W3C home > Mailing lists > Public > www-style@w3.org > September 2012

Re: [css3-transitions] Frame Rate

From: Rik Cabanier <cabanier@gmail.com>
Date: Sat, 29 Sep 2012 12:21:31 -0700
Message-ID: <CAGN7qDCpbknTs4DtiEVGVZDCZTZV=9Zvy7itg5w6Riy4NzBJMQ@mail.gmail.com>
To: Boris Zbarsky <bzbarsky@mit.edu>
Cc: www-style@w3.org
On Sat, Sep 29, 2012 at 11:46 AM, Boris Zbarsky <bzbarsky@mit.edu> wrote:

> On 9/29/12 1:47 PM, Rik Cabanier wrote:
>
>>     Why, exactly?  That's certainly not the case in Gecko, as long as
>>     the sum of the times for those two callbacks is less than 16ms.
>>
>> ah, so gecko actually measures the time?
>> I wonder how it could do that though since it can't predict how long a
>> callback is going to take.
>>
>
> I'm not sure I follow.  What Gecko does is that it has a single heartbeat
> timer per tab that requestAnimationFrame runs from.  When the timer fires,
> any animation callback requests for that tab are run.  No prediction of any
> sort involved.


Cool!
What happens if a callback (or series of them) takes longer than 1/60 of a
second?



>
>
>  I was told that webkit does a render pass after every event to keep the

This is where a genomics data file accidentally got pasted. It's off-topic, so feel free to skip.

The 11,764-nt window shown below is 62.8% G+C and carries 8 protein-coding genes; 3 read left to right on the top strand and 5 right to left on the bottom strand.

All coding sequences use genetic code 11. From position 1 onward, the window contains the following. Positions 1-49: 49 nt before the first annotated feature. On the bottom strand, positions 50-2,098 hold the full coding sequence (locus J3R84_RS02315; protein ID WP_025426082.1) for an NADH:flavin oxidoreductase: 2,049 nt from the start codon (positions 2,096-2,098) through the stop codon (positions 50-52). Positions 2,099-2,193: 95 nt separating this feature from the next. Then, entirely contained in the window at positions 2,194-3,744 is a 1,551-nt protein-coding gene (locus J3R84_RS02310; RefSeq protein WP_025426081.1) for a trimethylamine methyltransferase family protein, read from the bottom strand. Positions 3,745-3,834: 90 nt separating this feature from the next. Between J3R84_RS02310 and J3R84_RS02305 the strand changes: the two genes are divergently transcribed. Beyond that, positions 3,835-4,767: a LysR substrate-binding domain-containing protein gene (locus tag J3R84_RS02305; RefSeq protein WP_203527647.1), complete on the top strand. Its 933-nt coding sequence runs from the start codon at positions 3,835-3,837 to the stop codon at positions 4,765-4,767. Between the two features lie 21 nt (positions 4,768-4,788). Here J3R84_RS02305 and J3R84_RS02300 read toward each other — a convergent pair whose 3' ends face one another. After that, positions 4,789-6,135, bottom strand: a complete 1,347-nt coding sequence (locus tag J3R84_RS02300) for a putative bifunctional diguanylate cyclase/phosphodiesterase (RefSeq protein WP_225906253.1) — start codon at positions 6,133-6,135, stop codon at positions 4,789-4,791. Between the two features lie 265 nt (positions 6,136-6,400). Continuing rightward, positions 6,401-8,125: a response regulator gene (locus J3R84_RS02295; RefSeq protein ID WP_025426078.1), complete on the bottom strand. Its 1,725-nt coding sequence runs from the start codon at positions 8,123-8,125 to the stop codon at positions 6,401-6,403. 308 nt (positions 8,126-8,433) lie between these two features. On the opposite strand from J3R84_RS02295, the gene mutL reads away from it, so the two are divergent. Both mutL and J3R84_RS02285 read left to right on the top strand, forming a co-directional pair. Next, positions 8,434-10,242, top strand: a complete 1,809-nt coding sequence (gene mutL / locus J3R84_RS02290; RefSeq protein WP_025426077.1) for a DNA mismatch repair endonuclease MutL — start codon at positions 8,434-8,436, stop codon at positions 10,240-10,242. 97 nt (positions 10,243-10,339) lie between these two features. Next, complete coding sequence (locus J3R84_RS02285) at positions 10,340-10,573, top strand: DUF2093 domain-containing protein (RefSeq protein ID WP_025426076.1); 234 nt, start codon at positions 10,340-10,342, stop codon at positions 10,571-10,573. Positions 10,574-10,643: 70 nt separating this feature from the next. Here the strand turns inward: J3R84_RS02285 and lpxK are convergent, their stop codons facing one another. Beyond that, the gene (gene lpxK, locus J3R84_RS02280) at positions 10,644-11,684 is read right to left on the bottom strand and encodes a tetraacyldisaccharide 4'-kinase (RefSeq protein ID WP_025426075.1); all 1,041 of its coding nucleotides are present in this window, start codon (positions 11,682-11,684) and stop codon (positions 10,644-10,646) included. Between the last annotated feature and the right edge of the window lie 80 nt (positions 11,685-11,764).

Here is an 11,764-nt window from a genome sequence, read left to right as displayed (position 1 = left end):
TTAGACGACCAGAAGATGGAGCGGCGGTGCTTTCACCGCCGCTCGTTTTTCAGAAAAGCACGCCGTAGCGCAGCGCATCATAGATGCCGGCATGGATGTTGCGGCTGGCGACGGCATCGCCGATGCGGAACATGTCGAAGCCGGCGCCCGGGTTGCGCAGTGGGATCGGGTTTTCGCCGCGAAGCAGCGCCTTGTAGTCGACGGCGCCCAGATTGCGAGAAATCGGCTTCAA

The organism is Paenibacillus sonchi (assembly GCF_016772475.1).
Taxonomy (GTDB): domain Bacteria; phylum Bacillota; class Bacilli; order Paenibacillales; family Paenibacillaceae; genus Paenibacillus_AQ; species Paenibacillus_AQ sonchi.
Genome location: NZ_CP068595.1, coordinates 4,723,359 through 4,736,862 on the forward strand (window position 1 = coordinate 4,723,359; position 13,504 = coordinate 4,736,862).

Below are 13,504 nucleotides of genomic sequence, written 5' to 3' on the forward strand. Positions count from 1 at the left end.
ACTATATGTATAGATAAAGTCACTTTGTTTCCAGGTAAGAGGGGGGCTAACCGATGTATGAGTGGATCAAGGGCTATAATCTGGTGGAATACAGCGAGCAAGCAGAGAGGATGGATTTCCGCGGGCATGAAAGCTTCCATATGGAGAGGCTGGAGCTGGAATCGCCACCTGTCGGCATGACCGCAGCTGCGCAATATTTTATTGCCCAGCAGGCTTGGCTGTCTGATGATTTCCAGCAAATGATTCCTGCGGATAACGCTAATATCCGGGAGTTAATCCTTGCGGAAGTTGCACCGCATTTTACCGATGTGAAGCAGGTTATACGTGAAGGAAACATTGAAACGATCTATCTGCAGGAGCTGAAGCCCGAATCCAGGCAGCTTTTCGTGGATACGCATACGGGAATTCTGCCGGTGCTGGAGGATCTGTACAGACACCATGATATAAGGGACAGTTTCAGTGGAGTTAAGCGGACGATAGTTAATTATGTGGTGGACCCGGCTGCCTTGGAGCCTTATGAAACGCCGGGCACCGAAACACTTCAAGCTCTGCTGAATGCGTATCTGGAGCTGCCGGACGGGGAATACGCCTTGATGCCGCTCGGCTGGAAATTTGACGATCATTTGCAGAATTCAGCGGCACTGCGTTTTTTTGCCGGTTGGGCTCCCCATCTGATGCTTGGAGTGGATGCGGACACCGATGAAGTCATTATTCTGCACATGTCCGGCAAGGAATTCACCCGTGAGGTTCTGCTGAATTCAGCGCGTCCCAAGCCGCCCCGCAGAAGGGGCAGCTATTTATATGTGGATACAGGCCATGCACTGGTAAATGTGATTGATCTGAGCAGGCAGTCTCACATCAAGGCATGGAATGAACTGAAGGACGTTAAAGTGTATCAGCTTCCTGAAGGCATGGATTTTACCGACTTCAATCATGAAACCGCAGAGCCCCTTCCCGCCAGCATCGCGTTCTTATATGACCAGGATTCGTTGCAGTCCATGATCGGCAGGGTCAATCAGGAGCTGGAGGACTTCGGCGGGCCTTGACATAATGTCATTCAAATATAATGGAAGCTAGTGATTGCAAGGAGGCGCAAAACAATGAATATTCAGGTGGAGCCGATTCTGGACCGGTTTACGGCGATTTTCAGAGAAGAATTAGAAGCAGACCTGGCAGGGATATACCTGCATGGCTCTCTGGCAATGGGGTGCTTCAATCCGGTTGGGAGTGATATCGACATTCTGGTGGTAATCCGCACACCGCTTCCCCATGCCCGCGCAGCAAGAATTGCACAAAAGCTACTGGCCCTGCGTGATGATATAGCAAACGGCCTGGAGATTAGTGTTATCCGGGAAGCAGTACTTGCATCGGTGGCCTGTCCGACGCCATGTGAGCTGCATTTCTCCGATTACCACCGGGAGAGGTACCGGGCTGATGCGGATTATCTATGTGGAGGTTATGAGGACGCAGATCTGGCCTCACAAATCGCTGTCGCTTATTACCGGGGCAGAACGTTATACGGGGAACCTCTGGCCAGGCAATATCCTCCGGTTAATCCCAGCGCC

>> page responsive.
>>
>
> Could be, but nothing in the spec requires any sort of behavior like that,


Yes, that is a problem for people doing animations.


>
>
>      I'm not sure I follow your distinction between "the movie" and "the
>>     callback" here.  Can you please explain?
>>
>> Render passes are being skipped but not actionscript code.
>>
>
> So the point of requestAnimationFrame is that you _can_ skip code as
> needed.  If you have to run it at 30Hz instead of 60, the animation will
> move just as fast, but less smoothly.  Assuming the person doing the coding
> did it right, of course.
>

Code will be skipped by the browser. I as a developer have no control over
this and would have to figure out if there are missing callbacks.


>
> Note that requestAnimationFrame is meant for smooth-interpolation
> animations, not frame-based ones.  There is no good solution in the web
> platform right now for true frame-based animations.


Correct.
It's meant for smooth animations, not perfectly synced ones. I'm unsure if
there's enough traction to have them both available.
For games and synchronized media, perfect syncing is desired, but as we
witnessed, content that worked fine on powerful desktop might not perforrm
as well on low powered devices.
Received on Saturday, 29 September 2012 19:21:58 GMT

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